I got this bookbecause I knew so little aboutthe subject area ...contributions of gay writers to our literary history . It was not only enlightening , but it was written with a respectful passion that engagedme from the first chapter ! Thank you author for teaching me so much !
Excellent history on gay authors and the influence they had on paving today's gay culture
Beautifully done history of many of the gay writers who changed American literature. Christopher Bram's breadth and depth of knowledge is outstanding, but what really makes the book is his wit and lack of pretense.
Eminent Outlaws (the title is a mash-up of Lytton Strachey¿s Eminent Victorians and John Rechy¿s The Sexual Outlaw) is a briskly paced and much needed exploration of how gay male literature created that change. Beginning with Gore Vidal, the ¿godfather of gay literature in spite of himself¿ who, post-Stonewall, becomes more like a Moses who ¿pointed us in a new direction, but he could not go there himself,¿ Bram explores how literature shined a light on the previously unspoken of world of gay men. The work of Vidal, Truman Capote, Tennessee Williams, Christopher Isherwood and James Baldwin were not only guides to that world for courageous heterosexual readers, but also gave gay men their first glimpses of themselves in mainstream print and onstage...Bram continually manages to be personal yet balanced in his assessments of writers of the past and present, as well as deliciously gossipy. Eminent Outlaws is reminiscent of a gay version of the documentary A Personal Journey with Martin Scorsese Through American Movies, with a practitioner of the art looking back at its history, his influences and his peer. This fleet yet solid literary history was so engrossing that I even read through the footnotes, not wanting stop listening to Bram¿s entertaining voice or for the book to end.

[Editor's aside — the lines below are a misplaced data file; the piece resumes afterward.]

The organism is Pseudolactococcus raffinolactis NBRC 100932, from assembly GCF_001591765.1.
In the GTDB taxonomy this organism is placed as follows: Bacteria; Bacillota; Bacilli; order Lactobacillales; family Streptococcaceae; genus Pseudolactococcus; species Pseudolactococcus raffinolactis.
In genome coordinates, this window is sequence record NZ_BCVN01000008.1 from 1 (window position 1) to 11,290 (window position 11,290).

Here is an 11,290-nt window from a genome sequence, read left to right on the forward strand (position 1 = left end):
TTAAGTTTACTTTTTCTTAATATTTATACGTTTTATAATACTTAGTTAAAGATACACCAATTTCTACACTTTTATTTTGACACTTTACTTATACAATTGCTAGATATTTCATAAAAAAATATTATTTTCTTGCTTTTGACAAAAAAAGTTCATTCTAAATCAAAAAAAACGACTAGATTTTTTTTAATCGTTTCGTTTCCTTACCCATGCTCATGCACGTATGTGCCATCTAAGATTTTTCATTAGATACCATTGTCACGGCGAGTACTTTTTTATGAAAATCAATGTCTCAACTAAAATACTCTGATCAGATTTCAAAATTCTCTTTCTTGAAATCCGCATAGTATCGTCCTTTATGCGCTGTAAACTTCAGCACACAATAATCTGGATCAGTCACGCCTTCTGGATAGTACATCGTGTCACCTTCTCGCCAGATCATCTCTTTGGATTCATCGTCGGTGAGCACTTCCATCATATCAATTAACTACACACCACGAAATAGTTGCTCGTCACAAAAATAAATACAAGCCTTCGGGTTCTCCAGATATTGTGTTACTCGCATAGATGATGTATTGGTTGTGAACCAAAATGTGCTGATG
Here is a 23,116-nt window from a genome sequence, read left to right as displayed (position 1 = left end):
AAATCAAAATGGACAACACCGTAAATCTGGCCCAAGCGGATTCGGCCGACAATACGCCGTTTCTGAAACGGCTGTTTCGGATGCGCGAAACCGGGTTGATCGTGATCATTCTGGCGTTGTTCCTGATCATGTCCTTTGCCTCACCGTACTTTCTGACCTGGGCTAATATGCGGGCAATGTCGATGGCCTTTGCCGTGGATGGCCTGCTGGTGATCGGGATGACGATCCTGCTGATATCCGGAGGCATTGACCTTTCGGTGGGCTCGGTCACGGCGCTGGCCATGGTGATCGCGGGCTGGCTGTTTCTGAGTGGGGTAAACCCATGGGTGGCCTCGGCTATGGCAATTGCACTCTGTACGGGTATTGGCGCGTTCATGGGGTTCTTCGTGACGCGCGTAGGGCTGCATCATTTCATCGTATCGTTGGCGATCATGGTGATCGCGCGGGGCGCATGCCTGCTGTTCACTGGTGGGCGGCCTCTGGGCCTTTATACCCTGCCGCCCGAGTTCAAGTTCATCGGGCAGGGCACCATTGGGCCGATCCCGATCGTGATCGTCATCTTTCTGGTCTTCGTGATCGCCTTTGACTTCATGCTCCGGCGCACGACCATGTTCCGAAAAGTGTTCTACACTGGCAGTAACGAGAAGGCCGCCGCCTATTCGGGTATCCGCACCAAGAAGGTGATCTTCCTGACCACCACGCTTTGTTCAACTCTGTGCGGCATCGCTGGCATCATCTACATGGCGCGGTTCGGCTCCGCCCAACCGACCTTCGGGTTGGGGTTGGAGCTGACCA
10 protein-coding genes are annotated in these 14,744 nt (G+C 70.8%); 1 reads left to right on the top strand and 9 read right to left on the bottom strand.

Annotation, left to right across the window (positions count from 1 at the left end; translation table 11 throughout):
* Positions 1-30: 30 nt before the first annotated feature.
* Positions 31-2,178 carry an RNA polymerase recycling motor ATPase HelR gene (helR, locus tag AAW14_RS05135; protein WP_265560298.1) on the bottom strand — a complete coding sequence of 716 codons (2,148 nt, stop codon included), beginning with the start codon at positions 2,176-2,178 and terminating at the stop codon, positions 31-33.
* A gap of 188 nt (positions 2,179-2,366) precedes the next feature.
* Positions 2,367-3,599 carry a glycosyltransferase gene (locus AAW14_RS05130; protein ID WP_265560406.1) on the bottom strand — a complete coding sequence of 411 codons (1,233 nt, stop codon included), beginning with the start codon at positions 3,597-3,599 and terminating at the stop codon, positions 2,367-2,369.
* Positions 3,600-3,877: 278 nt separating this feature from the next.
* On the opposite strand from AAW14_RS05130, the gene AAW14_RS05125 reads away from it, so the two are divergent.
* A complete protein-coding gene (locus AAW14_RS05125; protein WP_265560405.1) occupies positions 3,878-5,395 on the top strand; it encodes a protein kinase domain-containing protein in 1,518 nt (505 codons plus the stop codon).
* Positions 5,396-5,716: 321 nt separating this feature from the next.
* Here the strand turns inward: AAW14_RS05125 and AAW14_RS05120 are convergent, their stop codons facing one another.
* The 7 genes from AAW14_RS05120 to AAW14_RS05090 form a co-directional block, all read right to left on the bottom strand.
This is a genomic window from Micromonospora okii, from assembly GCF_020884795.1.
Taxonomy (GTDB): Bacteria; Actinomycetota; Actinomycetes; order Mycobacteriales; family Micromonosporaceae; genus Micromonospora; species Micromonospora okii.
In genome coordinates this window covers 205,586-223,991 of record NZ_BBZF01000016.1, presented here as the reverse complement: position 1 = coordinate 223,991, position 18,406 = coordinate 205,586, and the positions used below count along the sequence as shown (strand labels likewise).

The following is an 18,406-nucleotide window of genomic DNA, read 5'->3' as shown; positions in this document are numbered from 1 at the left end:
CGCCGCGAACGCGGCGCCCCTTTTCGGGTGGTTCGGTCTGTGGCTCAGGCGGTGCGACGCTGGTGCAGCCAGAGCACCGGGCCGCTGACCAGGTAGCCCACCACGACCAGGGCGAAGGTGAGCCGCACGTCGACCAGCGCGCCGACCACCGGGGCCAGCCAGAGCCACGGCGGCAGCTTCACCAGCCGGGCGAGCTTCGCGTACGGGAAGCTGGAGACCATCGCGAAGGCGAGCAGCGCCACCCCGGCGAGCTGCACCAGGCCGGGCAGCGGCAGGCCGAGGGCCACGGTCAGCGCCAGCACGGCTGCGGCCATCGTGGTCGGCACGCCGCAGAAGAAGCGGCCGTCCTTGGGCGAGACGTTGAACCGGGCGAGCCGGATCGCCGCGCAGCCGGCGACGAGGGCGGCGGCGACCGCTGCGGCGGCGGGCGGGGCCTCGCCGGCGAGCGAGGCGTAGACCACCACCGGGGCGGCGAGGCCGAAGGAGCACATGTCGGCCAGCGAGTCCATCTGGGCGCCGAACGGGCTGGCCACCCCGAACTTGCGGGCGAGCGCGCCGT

*Newspaper Name Here* Citizens of Panem, listen up! The Hunger Games, located at Savino, are begininng on July 31st! Be ready for an intense Games, everyone, these tributes seem set on winning.Tributes, may the odds be ever in your favors! ~Everett *AKA Fangpaw*, a writer for the "Newspaper Name"